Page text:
Following more than a year on the campaign trail, the schedule of Gabe Vasquez has only become more intense since he won a seat in Congress.
He will officially take the oath of office on Tuesday, but since then the 38-year-old former Democratic Las Cruces City counselor’s life is in transition, locked in that awkward phase before he takes office but after a campaign has concluded. He cannot yet legislate, but the time for campaign rallies has ended. Now, Vasquez is bracing himself for life as a lawmaker.
“I’ve had to get up to Washington DC for training on how to open an office, how to be a congressperson, but it has been really successful,” Vasquez said in a recent interview with the Roswell Daily Record.
A glimpse of his campaign Facebook page shows how eventful his daily life has become, whether it be in the form of screenshots of press releases announcing the hiring of a chief of staff; photos of Vasquez posing with soon-to-be congressional colleagues; or musings about meetings back home with town officials in Mesilla and members of the Otero Soil & Water Conservation District.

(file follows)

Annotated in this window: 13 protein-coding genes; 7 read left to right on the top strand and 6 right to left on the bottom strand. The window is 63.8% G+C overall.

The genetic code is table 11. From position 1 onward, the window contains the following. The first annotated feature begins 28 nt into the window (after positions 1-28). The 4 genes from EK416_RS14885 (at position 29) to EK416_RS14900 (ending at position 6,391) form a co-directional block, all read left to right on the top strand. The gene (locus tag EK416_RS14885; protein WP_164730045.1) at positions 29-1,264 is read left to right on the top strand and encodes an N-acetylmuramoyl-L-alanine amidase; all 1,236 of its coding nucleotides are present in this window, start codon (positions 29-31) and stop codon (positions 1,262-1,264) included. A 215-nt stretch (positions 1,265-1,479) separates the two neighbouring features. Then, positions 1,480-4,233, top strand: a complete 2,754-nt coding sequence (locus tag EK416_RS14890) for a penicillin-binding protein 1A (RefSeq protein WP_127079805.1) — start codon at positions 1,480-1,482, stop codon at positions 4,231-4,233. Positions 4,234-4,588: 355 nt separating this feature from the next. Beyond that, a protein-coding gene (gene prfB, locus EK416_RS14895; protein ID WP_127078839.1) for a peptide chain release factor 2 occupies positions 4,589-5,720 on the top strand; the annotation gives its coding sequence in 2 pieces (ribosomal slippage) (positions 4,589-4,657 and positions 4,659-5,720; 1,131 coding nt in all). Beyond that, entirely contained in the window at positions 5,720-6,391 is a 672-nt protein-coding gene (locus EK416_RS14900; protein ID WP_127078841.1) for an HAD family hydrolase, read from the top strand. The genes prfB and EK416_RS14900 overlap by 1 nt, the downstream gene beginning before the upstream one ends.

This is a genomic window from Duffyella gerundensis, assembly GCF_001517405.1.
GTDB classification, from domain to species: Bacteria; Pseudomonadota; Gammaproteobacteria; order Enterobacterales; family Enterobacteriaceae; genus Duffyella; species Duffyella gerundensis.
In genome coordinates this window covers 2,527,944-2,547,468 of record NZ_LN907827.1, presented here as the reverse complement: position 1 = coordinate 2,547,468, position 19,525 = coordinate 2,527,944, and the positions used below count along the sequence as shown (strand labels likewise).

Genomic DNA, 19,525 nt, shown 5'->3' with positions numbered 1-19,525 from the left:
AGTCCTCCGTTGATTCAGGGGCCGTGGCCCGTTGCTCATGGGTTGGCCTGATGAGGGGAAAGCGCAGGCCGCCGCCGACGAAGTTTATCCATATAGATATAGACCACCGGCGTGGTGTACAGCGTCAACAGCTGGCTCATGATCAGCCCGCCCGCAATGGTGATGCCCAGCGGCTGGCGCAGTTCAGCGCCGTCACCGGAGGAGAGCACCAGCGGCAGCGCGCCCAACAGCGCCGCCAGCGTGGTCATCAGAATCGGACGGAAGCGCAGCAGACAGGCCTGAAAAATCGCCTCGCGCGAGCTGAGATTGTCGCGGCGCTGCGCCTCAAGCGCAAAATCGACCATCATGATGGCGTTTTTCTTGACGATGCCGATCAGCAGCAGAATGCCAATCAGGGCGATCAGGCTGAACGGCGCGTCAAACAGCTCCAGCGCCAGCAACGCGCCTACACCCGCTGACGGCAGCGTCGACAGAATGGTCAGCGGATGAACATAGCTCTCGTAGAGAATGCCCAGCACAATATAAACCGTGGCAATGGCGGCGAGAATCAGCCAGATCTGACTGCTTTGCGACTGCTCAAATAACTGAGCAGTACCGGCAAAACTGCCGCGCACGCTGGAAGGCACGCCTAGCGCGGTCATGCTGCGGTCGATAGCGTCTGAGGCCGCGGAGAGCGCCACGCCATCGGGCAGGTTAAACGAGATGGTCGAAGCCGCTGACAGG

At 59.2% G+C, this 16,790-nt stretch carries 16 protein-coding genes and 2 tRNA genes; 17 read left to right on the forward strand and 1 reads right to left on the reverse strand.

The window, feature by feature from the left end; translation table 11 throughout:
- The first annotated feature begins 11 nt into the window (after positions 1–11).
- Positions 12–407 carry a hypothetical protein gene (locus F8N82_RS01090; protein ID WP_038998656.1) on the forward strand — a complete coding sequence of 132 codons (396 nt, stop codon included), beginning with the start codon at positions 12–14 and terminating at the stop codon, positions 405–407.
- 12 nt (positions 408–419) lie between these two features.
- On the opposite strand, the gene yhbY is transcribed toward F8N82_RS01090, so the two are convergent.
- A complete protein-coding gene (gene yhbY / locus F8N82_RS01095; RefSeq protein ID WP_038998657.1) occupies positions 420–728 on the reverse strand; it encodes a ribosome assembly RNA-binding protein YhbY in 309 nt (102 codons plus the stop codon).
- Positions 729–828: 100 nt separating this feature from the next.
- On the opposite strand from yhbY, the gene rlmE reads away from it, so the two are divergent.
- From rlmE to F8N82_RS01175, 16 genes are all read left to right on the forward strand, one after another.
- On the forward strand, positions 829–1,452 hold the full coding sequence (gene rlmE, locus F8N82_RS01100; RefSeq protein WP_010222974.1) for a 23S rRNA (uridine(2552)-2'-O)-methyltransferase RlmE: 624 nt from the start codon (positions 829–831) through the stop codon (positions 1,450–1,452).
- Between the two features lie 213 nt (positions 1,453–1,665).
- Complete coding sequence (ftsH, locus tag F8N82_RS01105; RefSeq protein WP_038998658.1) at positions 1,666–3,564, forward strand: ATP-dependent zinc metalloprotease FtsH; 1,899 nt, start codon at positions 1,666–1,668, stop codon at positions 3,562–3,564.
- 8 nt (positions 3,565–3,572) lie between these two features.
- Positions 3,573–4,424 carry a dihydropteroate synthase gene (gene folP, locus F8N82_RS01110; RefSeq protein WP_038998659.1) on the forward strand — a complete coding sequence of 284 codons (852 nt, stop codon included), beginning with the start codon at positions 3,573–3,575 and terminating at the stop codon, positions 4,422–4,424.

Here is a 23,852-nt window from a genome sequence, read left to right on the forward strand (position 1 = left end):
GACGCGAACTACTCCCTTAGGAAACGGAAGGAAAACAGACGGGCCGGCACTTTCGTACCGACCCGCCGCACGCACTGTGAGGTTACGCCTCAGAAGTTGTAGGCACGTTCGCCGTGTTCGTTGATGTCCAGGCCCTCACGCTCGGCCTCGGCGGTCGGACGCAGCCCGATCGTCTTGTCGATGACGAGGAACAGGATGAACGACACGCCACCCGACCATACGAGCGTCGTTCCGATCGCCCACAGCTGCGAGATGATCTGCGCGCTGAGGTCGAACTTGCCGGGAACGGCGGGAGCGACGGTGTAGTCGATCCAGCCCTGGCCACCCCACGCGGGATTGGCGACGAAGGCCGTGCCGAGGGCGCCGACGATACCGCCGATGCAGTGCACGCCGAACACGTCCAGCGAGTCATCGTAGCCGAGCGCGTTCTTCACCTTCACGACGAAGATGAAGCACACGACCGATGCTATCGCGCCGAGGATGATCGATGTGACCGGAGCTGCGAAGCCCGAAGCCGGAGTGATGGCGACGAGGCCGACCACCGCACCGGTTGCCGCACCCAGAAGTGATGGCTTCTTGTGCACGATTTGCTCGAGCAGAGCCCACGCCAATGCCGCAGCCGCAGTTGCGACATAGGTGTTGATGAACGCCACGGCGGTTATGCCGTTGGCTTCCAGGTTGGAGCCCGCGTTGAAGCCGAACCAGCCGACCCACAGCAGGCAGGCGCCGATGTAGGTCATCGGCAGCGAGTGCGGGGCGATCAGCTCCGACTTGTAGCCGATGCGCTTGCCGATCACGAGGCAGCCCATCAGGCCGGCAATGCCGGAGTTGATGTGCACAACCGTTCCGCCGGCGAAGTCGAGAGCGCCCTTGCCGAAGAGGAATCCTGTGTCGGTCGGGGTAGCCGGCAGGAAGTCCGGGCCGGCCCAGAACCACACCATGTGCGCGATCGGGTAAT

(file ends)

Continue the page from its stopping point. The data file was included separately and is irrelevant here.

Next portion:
In Washington DC, Vasquez is working to forge alliances, being tapped as a vice chair of the Congressional Hispanic Caucus and aligning with his party’s more moderate faction by joining the New Democrat Coalition.
Vasquez has worked for a US Senator, held posts with advocacy groups and served in local government, but he concedes preparing to be a member of the 118th Congress is different and brings with it a steep learning curve. “It has definitely been like hitting the brakes at 100 miles an hour and starting a brand new career,” he said.